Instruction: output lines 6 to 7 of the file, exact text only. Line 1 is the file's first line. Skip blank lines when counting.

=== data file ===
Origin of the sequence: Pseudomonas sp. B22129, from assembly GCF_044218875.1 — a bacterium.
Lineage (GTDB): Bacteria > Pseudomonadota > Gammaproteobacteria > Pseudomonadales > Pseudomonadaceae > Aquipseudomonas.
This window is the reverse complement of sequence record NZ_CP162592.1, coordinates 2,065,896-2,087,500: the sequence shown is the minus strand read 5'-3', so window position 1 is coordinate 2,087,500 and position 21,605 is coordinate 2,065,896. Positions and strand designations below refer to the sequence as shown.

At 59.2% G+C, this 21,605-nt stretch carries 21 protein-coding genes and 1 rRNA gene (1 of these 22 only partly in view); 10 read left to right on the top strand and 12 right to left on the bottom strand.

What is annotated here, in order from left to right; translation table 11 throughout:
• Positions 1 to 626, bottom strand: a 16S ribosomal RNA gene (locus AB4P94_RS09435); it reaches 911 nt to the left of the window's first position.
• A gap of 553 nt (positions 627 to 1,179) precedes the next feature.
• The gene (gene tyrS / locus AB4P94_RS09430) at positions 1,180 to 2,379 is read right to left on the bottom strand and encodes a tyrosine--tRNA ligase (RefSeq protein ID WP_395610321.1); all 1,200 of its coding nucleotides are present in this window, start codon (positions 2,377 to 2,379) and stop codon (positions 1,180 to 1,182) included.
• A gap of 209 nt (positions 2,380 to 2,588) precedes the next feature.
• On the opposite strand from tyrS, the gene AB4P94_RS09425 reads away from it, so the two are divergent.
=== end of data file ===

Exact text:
• Positions 1 to 626, bottom strand: a 16S ribosomal RNA gene (locus AB4P94_RS09435); it reaches 911 nt to the left of the window's first position.
• A gap of 553 nt (positions 627 to 1,179) precedes the next feature.